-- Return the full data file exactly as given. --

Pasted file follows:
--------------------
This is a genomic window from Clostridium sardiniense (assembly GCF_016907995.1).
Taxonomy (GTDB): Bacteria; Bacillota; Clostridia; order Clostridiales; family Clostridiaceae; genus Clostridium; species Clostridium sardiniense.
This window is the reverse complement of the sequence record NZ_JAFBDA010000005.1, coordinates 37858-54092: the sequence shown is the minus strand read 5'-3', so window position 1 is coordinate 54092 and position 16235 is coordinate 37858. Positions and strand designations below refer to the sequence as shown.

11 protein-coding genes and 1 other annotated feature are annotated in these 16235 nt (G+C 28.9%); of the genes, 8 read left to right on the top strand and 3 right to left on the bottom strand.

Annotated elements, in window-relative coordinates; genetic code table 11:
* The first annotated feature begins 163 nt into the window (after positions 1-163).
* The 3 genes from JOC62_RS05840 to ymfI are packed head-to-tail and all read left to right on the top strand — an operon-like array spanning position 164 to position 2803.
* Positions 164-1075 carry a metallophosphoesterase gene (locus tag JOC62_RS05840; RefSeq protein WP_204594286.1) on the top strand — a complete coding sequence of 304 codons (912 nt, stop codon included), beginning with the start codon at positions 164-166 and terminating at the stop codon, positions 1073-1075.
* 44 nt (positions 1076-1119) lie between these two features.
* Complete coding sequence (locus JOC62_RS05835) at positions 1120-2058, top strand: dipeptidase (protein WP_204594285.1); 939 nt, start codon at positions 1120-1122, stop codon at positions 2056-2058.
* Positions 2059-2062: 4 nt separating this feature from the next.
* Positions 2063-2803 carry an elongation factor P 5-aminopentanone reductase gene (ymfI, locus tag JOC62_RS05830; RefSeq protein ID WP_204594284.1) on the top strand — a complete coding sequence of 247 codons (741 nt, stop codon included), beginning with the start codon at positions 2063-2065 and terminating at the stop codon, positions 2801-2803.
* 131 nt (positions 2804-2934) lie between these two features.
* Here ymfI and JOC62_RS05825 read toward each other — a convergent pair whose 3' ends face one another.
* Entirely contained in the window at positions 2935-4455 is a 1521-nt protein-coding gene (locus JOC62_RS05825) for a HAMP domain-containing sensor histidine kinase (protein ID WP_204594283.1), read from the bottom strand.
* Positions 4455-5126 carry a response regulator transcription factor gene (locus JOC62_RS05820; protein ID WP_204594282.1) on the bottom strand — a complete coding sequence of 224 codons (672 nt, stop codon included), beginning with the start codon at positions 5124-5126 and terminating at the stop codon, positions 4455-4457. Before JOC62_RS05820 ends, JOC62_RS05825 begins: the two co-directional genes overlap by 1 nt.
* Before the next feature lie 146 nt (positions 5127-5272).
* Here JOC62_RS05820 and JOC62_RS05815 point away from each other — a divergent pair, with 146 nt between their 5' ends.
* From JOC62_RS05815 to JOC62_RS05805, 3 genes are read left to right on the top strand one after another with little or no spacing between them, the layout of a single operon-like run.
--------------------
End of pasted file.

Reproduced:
This is a genomic window from Clostridium sardiniense (assembly GCF_016907995.1).
Taxonomy (GTDB): Bacteria; Bacillota; Clostridia; order Clostridiales; family Clostridiaceae; genus Clostridium; species Clostridium sardiniense.
This window is the reverse complement of the sequence record NZ_JAFBDA010000005.1, coordinates 37858-54092: the sequence shown is the minus strand read 5'-3', so window position 1 is coordinate 54092 and position 16235 is coordinate 37858. Positions and strand designations below refer to the sequence as shown.

11 protein-coding genes and 1 other annotated feature are annotated in these 16235 nt (G+C 28.9%); of the genes, 8 read left to right on the top strand and 3 right to left on the bottom strand.

Annotated elements, in window-relative coordinates; genetic code table 11:
* The first annotated feature begins 163 nt into the window (after positions 1-163).
* The 3 genes from JOC62_RS05840 to ymfI are packed head-to-tail and all read left to right on the top strand — an operon-like array spanning position 164 to position 2803.
* Positions 164-1075 carry a metallophosphoesterase gene (locus tag JOC62_RS05840; RefSeq protein WP_204594286.1) on the top strand — a complete coding sequence of 304 codons (912 nt, stop codon included), beginning with the start codon at positions 164-166 and terminating at the stop codon, positions 1073-1075.
* 44 nt (positions 1076-1119) lie between these two features.
* Complete coding sequence (locus JOC62_RS05835) at positions 1120-2058, top strand: dipeptidase (protein WP_204594285.1); 939 nt, start codon at positions 1120-1122, stop codon at positions 2056-2058.
* Positions 2059-2062: 4 nt separating this feature from the next.
* Positions 2063-2803 carry an elongation factor P 5-aminopentanone reductase gene (ymfI, locus tag JOC62_RS05830; RefSeq protein ID WP_204594284.1) on the top strand — a complete coding sequence of 247 codons (741 nt, stop codon included), beginning with the start codon at positions 2063-2065 and terminating at the stop codon, positions 2801-2803.
* 131 nt (positions 2804-2934) lie between these two features.
* Here ymfI and JOC62_RS05825 read toward each other — a convergent pair whose 3' ends face one another.
* Entirely contained in the window at positions 2935-4455 is a 1521-nt protein-coding gene (locus JOC62_RS05825) for a HAMP domain-containing sensor histidine kinase (protein ID WP_204594283.1), read from the bottom strand.
* Positions 4455-5126 carry a response regulator transcription factor gene (locus JOC62_RS05820; protein ID WP_204594282.1) on the bottom strand — a complete coding sequence of 224 codons (672 nt, stop codon included), beginning with the start codon at positions 5124-5126 and terminating at the stop codon, positions 4455-4457. Before JOC62_RS05820 ends, JOC62_RS05825 begins: the two co-directional genes overlap by 1 nt.
* Before the next feature lie 146 nt (positions 5127-5272).
* Here JOC62_RS05820 and JOC62_RS05815 point away from each other — a divergent pair, with 146 nt between their 5' ends.
* From JOC62_RS05815 to JOC62_RS05805, 3 genes are read left to right on the top strand one after another with little or no spacing between them, the layout of a single operon-like run.